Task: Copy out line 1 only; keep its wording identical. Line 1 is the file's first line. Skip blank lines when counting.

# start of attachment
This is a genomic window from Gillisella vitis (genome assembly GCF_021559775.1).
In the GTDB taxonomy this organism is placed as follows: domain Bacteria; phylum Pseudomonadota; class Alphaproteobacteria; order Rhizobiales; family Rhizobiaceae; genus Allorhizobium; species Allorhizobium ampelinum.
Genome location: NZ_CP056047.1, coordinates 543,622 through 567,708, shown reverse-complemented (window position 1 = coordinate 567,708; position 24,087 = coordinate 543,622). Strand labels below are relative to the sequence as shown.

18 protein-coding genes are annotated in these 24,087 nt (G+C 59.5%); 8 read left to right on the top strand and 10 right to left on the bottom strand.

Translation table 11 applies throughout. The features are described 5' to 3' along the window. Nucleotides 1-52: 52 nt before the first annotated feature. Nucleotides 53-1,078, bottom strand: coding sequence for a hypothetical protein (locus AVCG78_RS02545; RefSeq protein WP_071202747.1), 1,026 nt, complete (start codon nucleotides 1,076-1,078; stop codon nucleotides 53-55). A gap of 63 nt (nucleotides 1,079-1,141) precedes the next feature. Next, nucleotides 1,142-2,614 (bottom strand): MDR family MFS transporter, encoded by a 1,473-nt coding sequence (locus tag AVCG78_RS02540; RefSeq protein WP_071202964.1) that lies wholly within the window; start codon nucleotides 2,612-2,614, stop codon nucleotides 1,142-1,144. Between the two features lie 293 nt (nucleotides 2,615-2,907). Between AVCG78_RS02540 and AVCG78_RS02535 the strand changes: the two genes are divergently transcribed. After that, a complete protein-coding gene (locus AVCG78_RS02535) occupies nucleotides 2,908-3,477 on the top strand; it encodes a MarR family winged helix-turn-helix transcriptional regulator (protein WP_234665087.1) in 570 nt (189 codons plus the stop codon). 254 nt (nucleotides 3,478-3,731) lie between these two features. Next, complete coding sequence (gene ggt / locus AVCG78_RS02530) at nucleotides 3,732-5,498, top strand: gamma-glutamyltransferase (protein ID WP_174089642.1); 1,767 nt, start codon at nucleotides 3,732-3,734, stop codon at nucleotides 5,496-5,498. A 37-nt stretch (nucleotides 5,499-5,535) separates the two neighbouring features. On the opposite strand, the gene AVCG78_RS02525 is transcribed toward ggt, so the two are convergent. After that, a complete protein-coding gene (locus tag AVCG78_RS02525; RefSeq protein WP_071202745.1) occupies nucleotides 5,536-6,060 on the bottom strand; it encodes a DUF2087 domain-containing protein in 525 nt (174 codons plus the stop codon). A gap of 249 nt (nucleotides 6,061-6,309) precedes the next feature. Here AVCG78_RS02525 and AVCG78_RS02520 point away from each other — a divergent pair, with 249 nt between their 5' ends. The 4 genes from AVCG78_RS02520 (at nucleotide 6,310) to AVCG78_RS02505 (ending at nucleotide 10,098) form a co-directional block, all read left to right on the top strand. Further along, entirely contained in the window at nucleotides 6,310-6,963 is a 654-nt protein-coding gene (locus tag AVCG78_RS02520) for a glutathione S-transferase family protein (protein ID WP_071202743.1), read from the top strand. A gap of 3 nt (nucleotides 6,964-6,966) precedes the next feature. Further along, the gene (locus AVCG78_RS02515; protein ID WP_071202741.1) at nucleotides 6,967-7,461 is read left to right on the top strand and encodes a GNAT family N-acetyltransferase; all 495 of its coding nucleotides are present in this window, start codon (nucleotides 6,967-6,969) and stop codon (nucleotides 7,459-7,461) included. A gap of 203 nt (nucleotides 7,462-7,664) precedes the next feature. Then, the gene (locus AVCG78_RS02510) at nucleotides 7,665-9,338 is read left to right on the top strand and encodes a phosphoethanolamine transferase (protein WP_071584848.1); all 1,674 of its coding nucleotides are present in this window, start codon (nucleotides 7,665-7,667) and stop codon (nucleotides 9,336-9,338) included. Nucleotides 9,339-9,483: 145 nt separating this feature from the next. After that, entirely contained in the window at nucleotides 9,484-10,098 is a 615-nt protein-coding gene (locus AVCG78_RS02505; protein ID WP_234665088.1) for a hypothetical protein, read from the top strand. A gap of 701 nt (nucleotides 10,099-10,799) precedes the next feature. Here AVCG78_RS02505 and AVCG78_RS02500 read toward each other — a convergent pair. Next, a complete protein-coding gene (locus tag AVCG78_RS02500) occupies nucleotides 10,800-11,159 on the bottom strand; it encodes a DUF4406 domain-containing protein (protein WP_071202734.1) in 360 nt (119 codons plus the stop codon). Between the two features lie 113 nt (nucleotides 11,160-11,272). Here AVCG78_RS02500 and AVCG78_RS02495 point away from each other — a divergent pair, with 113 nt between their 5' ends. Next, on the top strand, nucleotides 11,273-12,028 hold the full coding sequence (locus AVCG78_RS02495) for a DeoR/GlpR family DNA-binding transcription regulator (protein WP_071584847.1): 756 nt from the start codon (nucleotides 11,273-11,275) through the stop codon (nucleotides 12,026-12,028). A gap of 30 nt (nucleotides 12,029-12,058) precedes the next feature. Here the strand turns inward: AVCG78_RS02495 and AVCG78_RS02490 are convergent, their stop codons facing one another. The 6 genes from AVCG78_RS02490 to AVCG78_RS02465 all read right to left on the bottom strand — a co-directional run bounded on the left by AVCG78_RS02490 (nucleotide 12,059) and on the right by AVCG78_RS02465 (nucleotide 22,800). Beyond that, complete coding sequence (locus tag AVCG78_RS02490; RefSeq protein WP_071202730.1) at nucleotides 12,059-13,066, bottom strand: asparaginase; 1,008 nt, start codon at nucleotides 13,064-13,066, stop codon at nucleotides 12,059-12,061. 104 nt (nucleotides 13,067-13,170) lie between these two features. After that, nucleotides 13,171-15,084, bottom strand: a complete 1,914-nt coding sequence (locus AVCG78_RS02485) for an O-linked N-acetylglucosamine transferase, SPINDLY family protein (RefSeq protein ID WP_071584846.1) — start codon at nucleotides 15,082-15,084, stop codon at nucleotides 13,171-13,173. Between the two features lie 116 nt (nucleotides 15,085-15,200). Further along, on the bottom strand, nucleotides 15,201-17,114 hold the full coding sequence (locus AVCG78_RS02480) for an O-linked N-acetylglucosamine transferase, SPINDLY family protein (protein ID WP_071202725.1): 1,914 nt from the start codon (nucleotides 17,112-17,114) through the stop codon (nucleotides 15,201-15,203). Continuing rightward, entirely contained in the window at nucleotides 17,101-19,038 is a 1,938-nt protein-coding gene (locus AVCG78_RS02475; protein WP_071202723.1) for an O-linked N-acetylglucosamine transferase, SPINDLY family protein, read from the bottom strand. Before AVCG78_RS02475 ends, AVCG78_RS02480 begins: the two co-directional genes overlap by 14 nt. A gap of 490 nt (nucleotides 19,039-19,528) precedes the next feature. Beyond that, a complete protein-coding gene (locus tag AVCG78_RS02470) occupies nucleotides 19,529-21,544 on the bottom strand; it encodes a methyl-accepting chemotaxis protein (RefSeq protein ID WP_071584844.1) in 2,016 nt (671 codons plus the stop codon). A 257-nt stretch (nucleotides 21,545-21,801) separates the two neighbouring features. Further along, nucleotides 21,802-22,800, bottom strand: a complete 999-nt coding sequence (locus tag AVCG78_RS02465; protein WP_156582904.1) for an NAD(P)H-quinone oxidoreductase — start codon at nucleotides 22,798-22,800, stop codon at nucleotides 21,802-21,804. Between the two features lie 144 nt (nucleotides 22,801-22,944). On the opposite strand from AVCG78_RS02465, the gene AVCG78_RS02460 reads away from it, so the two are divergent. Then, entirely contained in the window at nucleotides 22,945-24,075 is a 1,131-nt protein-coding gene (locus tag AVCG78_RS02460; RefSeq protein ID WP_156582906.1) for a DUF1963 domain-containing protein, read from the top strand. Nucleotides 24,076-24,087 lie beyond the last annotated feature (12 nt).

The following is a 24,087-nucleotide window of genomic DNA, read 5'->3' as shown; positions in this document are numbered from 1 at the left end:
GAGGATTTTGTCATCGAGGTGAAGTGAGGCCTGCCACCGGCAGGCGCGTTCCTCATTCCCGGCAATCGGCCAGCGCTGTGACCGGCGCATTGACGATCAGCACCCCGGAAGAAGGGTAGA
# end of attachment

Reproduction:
This is a genomic window from Gillisella vitis (genome assembly GCF_021559775.1).